values and those originated in human activities.
The Reconquista River, receives untreated sewage and
toxic effluents from the industrial belt mainly located in its
middle and low basins. The river contributes a third part of
the toxic contamination of De la Plata River, which provides
drinkable water to the urban conglomerate of Buenos Ai-
res City and part of the province of Buenos Aires. Previous
studies have described the physical, chemical and biological
conditions of this watercourse (Herkovits
et al.
1996,
Arreghini
et al
. 1997, Castañé
et al
. 1998); however, the
potential ecological risk of the heavy metals associated to
the river sediments has not been evaluated yet. Loez and
Salibián (1990) and Castañé
et al
. (1998) have established
that the average levels of dissolved heavy metals in this
river surpass the established limits for the protection of the
aquatic life, even in the least contaminated site (Cascallares)
Cu and Zn reached very high levels. These heavy metals
derive from wastes of industries such as galvanoplasty,
electric materials, paints, etc., of which there are plenty in
this region (Pescuma and Guaresti 1992).
The present study investigates the distribution of Cu
and Zn among the geochemical phases of sediments of
Reconquista River and differentiates areas of high and
low potential mobility of these metals.
MATERIALS AND METHODS
Study area
The Reconquista River basin has a surface of 169,000
ha, 72,000 of which are devoted to agriculture and cattle
breeding. The rest of this basin is urbanized (three million
inhabitants) with over 12,000 industries located in the area.
The Reconquista is a lowland river of Buenos Aires Prov-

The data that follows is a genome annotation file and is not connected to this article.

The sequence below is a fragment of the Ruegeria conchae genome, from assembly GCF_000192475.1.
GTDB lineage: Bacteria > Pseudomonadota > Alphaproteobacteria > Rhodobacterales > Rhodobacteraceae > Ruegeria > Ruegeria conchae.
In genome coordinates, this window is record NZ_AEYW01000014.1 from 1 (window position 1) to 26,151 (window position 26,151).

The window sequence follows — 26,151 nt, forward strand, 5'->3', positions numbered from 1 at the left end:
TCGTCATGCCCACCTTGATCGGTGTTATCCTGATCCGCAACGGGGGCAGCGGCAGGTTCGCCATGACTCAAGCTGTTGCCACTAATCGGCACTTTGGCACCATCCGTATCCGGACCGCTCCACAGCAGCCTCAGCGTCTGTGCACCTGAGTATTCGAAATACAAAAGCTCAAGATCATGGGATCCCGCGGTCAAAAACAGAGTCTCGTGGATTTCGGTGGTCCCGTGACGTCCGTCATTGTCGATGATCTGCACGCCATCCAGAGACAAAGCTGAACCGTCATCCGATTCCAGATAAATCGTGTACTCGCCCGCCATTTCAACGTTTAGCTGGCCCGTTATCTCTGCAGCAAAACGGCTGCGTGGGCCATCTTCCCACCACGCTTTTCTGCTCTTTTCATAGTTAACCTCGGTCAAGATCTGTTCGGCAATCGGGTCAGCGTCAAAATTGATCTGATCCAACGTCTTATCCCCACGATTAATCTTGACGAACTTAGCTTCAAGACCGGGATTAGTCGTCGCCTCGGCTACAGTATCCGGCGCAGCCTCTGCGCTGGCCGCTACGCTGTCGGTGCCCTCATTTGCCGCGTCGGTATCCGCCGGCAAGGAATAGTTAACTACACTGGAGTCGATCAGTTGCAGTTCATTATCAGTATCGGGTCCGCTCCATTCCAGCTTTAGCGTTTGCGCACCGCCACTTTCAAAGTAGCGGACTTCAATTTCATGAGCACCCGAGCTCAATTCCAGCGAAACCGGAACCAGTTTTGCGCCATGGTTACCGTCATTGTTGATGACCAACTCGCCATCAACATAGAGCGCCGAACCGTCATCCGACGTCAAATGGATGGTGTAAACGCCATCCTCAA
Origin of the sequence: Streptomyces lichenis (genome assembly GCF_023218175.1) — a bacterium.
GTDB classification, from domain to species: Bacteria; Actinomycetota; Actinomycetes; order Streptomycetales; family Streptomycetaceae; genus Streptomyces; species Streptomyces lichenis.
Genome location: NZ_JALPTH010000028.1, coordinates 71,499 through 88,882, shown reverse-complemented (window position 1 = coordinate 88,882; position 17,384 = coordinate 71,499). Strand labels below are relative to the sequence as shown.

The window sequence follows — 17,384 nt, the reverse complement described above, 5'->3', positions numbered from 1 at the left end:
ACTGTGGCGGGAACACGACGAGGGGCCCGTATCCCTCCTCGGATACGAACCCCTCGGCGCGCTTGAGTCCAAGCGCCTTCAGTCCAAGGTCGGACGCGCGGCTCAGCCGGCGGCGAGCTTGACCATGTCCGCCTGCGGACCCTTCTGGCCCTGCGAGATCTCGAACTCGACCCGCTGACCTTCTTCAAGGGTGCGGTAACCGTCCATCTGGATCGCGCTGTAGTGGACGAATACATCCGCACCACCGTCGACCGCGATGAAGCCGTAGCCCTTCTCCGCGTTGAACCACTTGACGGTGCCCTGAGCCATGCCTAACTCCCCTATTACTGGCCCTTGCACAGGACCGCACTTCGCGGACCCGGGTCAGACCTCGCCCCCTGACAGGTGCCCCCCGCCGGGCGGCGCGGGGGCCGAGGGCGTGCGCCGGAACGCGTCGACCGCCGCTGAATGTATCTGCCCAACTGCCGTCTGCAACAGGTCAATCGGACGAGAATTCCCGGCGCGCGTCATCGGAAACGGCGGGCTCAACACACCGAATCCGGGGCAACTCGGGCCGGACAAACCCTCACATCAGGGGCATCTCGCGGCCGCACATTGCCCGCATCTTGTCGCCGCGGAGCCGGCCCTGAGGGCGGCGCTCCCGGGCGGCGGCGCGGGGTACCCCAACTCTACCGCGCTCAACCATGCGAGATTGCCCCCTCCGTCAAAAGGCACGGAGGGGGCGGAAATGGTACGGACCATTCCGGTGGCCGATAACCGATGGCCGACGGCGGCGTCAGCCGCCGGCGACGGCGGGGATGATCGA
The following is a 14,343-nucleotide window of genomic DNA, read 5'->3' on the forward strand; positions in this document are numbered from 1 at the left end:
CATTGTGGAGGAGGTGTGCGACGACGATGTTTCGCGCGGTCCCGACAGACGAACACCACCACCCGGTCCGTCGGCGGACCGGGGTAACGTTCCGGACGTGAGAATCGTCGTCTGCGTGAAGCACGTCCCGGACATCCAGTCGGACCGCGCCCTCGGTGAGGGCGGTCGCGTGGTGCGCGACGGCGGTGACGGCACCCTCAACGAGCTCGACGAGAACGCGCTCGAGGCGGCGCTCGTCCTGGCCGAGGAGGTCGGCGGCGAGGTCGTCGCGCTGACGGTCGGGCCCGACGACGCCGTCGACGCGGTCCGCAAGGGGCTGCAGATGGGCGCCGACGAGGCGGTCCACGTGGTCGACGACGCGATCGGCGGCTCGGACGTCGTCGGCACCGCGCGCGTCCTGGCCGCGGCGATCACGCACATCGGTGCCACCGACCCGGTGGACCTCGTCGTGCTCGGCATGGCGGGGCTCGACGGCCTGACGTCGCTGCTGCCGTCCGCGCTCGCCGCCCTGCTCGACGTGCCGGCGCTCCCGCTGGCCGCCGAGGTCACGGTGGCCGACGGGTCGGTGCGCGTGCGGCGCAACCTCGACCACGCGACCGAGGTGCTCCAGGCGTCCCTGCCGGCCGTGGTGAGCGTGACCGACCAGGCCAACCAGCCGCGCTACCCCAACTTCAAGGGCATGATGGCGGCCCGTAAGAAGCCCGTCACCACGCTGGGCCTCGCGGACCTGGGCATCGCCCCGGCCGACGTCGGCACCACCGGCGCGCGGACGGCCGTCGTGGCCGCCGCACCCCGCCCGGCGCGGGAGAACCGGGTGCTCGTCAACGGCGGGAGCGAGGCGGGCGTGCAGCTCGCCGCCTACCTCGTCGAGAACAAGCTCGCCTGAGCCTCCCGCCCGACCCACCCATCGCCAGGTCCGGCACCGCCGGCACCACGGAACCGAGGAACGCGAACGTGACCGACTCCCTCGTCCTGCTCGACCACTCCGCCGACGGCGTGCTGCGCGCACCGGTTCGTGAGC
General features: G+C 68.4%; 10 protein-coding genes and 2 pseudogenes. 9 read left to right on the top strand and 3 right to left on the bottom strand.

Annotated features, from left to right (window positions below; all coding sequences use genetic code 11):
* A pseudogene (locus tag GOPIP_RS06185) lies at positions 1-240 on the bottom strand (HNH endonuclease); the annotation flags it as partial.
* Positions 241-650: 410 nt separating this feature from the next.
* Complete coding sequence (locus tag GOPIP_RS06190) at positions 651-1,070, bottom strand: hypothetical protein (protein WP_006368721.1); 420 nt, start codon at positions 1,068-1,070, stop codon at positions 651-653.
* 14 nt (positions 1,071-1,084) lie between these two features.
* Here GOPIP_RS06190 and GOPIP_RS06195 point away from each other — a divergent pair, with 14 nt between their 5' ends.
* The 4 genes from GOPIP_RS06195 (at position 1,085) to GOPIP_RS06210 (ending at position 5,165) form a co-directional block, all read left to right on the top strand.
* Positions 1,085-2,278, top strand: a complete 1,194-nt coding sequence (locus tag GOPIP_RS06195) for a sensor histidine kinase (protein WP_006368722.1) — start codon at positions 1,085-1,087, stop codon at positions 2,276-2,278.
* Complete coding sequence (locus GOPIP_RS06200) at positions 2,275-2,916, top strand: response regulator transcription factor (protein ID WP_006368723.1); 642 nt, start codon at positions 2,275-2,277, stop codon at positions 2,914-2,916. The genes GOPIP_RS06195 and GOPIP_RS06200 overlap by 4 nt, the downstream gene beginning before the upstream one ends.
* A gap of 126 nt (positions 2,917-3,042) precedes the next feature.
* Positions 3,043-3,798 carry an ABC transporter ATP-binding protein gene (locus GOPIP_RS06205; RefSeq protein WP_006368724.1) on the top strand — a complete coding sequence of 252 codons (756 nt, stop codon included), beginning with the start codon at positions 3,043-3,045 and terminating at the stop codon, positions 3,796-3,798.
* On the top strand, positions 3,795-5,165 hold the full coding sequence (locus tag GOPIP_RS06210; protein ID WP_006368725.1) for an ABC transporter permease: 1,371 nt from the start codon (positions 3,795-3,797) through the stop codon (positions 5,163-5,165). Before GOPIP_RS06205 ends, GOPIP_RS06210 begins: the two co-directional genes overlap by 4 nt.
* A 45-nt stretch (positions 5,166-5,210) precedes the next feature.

ince, that starts at the confluence of La Choza and Durazno
streams and drains into the Luján River, which in turn dis-
charges it waters into De la Plata River. This watercourse
is characterized by having a low flow during the summer
(0.6 m
3
s
-1
to 1.0 m
3
s
-1
) which can be further reduced due
to obstructions caused by the accumulation of garbage
under the bridges.
Three sampling sites (
Fig. 1
) were located in the up-
per basin: La Choza Stream (E1), Durazno Stream (E2)
and Cascallares (E3=5 km). The middle basin was repre-
sented by Gorriti (E4=20 km), whereas the sampling sites
of low basin were: San Martin (E5=38 km), Bancalari
(E6=46 km) and Tigre (E7=55 km). The land use in the
upper basin is predominantly rural and agricultural with
some urban settlements in E3, while the middle basin rep-
resents the periphery of a very industrialized (food and
rubber industries) and urbanized area. The low basin starts
downstream of Moron Stream, which receives untreated
sewage from a variety of industries (food, tannery, chem-
istry, and non-ferrous smelting), that confer its waters the
characteristic of a raw sewer
effluent. E5 and E6 also
receive the impact of chemical, food, tannery and non-
ferrous smelting industries, as well as of landfills and wastes
of a densely populated area. E7 is located in a urban sec-
tor with few industries, near the mouth of the Reconquista
River, where it flows into the Luján River, which in turn
drains into the De la Plata River Estuary.
Sampling and chemical analysis
Sediments were collected with a grab-sampler at seven
sampling stations (
Fig. 1
), packed in airtight plastic bags,
R
e
q
u
is
ta
R
iv
e
r
Aires
La Choza
Stream
D
u
raz
n
o
S
tream
Ing.
Roggero
Dam
Morón
Stream
Río de
la Plata
E4
L
uján R
iver
E3
E1
E2
E6
E7
58°30'
58°45'
59°00'
59°15'
34°45'
34°30'
0
10
20 Km
59º15´
59º00´
58º45´
58º30´
34º30´
34º45´
N
E
S
O
E7
E6
Río de
la Plata
Luján River
E4
Morón
Stream
Buenos
Aires
Reconquista
River
E3
E1
E2
Ing.
Roggero
Dam
La Choza
Stream
Durazno Stream
Fig. 1.
Map of the investigated area and sampling locations
GEOCHEMICAL DISTRIBUTION AND MOBILITY FACTORS OF Zn AND Cu IN SEDIMENTS
189
transported immediately to the laboratory, and frozen until
analysis. Three subsamples, then pool into a composite
sample, were taken in each location. Three one-gram
portions (oven dry wt.) of each sample were submitted
to the sequential extraction procedure of Tessier
et al
.
(1979). The sequence can be summarized as follows:
Fraction 1: exchangeable, 1M MgCl
2
, pH 7, for 1h.
Fraction 2: bound to carbonate, 1M sodium acetate, pH
5, for 5 h.
Fraction 3: bound to amorphous Fe and Mn oxides, 0.04
M hydroxylamine hydrochloric acid in 25 %
(v/v) at 96
°
C, for 6 h.
Fraction 4: bound to organic matter and sulfides, 30 %
H
2
O
2
and 0.02 M nitric acid at 85
°
C, for 5 h.
Fraction 5: residual, concentrated HNO
3,